AbstractThis thesis assesses the forces and influences that shaped and contested the posthumous reputation, or afterlife, of Michael Collins between the years 1922 and 1973, a key period in the consolidation of the Irish State. This era was characterised by war, reconciliation, peace, and the continuation of a range of political conflicts involving individuals and organisations which claimed the revolutionary years of 1916-1923 as a source of legitimisation.
Collins held various key positions within the Irish revolutionary movement. These included: IRA Director of Intelligence, Minister of Finance, Chairman of the Provisional Government and Commander-in-Chief of the Irish Free State’s National Army. The political and psychological tensions that arose as a result of the Treaty caused intense controversy and led to the Irish Civil War which claimed the life of Collins. Now, approaching both the centenary of his death, and the fiftieth anniversary of the most violent year of the Northern Irish Troubles, the popularity of Collins has seemingly withstood the test of time. But to what extent was his posthumous reputation contested? What does the nature of debates surrounding Collins indicate about post-revolutionary attitudes towards conflict and reconciliation at all levels of Irish society? To analyse these questions, this thesis will focus on the themes of commemoration and political representation, biography, and historiography.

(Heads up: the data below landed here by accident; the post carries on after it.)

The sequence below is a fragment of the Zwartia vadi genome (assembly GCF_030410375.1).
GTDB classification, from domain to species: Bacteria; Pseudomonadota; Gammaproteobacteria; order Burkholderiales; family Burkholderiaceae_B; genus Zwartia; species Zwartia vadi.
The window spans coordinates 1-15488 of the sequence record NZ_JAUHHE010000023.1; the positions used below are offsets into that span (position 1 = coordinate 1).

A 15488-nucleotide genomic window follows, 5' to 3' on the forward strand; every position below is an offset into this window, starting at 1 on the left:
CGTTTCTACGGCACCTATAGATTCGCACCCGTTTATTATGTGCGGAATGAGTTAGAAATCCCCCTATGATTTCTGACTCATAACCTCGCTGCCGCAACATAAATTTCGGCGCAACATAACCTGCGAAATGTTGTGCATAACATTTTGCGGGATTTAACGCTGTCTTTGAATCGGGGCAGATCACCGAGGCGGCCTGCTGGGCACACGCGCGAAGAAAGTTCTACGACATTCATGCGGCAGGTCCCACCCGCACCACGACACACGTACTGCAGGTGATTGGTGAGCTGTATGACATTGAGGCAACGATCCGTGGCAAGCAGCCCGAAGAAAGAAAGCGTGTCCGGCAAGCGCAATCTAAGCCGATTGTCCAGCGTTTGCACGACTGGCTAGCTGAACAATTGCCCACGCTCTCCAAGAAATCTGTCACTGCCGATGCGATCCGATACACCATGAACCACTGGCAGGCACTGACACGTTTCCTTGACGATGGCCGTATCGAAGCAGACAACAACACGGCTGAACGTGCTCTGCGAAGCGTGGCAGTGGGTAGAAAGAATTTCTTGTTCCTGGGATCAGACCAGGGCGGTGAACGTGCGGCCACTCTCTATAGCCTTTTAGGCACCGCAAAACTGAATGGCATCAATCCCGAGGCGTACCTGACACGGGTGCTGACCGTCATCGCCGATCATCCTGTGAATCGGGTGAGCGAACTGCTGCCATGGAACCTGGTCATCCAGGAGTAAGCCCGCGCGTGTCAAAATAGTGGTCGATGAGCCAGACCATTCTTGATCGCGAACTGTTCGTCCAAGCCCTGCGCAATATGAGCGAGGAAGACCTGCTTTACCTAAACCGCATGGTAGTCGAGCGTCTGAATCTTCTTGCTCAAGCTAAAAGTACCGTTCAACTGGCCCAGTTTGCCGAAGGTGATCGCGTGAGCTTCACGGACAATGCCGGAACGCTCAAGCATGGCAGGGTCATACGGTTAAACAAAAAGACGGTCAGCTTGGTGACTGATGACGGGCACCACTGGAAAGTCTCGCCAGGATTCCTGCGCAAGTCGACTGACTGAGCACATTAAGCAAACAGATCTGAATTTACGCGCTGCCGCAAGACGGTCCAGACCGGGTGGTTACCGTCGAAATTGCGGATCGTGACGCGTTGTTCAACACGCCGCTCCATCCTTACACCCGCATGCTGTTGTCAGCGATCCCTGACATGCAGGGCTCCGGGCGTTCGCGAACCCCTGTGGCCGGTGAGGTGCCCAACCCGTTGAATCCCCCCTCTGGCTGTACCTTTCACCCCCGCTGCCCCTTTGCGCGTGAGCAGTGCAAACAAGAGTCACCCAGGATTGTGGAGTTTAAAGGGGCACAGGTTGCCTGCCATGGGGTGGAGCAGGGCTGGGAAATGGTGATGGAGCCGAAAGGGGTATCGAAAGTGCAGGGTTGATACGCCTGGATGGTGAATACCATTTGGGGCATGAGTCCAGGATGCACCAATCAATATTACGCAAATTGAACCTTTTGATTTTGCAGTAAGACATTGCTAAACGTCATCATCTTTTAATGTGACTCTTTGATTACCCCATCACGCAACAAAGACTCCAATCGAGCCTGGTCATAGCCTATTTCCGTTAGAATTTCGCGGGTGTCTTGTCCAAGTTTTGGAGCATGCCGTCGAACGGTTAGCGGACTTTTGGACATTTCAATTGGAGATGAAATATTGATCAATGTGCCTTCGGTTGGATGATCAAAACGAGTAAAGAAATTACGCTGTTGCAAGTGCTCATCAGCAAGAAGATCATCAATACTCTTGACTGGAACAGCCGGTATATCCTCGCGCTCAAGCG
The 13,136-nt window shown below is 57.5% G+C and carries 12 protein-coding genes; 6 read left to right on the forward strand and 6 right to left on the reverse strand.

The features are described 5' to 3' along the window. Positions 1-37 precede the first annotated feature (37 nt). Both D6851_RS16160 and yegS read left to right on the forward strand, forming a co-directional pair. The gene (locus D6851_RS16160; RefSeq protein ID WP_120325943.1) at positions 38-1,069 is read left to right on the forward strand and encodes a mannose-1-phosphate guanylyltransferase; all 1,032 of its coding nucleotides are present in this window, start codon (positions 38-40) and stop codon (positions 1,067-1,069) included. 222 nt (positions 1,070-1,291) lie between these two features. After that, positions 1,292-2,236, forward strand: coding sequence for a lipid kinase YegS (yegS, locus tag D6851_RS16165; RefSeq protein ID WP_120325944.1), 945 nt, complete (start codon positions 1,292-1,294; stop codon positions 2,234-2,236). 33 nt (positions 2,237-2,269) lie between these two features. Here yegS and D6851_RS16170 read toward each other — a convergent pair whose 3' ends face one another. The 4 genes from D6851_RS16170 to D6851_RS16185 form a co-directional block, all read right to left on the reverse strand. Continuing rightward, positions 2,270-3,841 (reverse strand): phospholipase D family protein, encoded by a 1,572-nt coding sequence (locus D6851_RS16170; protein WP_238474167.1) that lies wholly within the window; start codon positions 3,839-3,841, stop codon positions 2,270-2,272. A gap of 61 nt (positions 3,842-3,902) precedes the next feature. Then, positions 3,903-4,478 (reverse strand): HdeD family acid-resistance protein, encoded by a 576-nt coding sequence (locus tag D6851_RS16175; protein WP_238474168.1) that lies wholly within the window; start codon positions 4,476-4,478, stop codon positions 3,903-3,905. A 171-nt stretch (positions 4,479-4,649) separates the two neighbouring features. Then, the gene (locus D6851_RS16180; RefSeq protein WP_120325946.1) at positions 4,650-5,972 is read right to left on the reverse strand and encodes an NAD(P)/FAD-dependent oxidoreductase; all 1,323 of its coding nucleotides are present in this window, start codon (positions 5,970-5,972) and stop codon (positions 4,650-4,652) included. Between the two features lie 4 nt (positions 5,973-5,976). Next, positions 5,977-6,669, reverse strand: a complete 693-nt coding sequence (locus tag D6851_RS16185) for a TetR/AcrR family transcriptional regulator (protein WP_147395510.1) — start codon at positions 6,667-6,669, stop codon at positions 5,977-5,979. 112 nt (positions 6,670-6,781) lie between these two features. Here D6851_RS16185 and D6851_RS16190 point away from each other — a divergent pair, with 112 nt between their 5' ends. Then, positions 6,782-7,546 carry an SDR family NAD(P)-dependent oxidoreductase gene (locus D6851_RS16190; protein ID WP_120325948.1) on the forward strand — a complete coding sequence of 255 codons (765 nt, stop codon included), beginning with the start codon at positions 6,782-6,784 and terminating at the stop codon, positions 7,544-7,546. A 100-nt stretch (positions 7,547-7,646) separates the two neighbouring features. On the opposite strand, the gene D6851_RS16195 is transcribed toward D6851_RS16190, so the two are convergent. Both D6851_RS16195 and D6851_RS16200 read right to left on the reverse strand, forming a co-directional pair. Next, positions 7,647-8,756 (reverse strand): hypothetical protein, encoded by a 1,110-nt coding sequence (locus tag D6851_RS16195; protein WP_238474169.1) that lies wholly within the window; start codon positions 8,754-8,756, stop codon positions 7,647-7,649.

Thesis embargoed until 31 December 2026.
|Date of Award||Dec 2021|
|Sponsors||Northern Ireland Department for the Economy|
|Supervisor||Marie Coleman (Supervisor) & Fearghal McGarry (Supervisor)|
- Michael Collins
- cultural memory
- political representation
- The Irish Revolution